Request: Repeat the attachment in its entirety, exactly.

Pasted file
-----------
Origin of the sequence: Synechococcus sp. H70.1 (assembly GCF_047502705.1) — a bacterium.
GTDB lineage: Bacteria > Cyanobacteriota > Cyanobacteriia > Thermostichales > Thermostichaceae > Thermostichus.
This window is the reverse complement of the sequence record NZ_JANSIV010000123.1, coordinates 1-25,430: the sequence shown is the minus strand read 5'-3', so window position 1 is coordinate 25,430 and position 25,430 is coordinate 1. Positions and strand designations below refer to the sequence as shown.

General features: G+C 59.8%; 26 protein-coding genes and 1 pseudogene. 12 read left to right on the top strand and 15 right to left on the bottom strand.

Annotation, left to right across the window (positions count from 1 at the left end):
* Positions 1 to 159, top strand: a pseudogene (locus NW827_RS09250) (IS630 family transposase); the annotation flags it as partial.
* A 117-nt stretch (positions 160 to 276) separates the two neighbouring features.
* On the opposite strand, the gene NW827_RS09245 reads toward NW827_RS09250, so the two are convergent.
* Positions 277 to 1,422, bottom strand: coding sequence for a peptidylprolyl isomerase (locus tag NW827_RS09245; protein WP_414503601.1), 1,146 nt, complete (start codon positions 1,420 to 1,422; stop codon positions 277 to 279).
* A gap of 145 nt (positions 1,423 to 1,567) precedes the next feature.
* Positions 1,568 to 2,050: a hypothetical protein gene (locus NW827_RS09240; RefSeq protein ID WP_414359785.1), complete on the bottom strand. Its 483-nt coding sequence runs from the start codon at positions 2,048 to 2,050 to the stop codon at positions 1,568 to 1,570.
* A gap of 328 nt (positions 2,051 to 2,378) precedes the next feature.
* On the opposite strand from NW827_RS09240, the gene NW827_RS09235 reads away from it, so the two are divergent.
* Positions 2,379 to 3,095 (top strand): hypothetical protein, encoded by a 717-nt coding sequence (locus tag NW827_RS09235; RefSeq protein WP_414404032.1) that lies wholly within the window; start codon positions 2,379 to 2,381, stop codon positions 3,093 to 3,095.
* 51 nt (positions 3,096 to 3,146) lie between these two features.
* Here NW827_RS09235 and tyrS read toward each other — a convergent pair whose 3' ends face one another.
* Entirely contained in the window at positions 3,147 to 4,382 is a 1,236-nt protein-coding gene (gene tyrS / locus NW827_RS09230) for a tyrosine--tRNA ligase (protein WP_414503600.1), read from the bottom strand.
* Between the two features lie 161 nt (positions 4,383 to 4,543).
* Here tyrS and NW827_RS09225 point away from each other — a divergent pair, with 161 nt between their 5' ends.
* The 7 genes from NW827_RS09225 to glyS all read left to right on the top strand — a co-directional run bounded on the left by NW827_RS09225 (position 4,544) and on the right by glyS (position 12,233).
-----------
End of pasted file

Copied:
Origin of the sequence: Synechococcus sp. H70.1 (assembly GCF_047502705.1) — a bacterium.
GTDB lineage: Bacteria > Cyanobacteriota > Cyanobacteriia > Thermostichales > Thermostichaceae > Thermostichus.
This window is the reverse complement of the sequence record NZ_JANSIV010000123.1, coordinates 1-25,430: the sequence shown is the minus strand read 5'-3', so window position 1 is coordinate 25,430 and position 25,430 is coordinate 1. Positions and strand designations below refer to the sequence as shown.

General features: G+C 59.8%; 26 protein-coding genes and 1 pseudogene. 12 read left to right on the top strand and 15 right to left on the bottom strand.

Annotation, left to right across the window (positions count from 1 at the left end):
* Positions 1 to 159, top strand: a pseudogene (locus NW827_RS09250) (IS630 family transposase); the annotation flags it as partial.
* A 117-nt stretch (positions 160 to 276) separates the two neighbouring features.
* On the opposite strand, the gene NW827_RS09245 reads toward NW827_RS09250, so the two are convergent.
* Positions 277 to 1,422, bottom strand: coding sequence for a peptidylprolyl isomerase (locus tag NW827_RS09245; protein WP_414503601.1), 1,146 nt, complete (start codon positions 1,420 to 1,422; stop codon positions 277 to 279).
* A gap of 145 nt (positions 1,423 to 1,567) precedes the next feature.
* Positions 1,568 to 2,050: a hypothetical protein gene (locus NW827_RS09240; RefSeq protein ID WP_414359785.1), complete on the bottom strand. Its 483-nt coding sequence runs from the start codon at positions 2,048 to 2,050 to the stop codon at positions 1,568 to 1,570.
* A gap of 328 nt (positions 2,051 to 2,378) precedes the next feature.
* On the opposite strand from NW827_RS09240, the gene NW827_RS09235 reads away from it, so the two are divergent.
* Positions 2,379 to 3,095 (top strand): hypothetical protein, encoded by a 717-nt coding sequence (locus tag NW827_RS09235; RefSeq protein WP_414404032.1) that lies wholly within the window; start codon positions 2,379 to 2,381, stop codon positions 3,093 to 3,095.
* 51 nt (positions 3,096 to 3,146) lie between these two features.
* Here NW827_RS09235 and tyrS read toward each other — a convergent pair whose 3' ends face one another.
* Entirely contained in the window at positions 3,147 to 4,382 is a 1,236-nt protein-coding gene (gene tyrS / locus NW827_RS09230) for a tyrosine--tRNA ligase (protein WP_414503600.1), read from the bottom strand.
* Between the two features lie 161 nt (positions 4,383 to 4,543).
* Here tyrS and NW827_RS09225 point away from each other — a divergent pair, with 161 nt between their 5' ends.
* The 7 genes from NW827_RS09225 to glyS all read left to right on the top strand — a co-directional run bounded on the left by NW827_RS09225 (position 4,544) and on the right by glyS (position 12,233).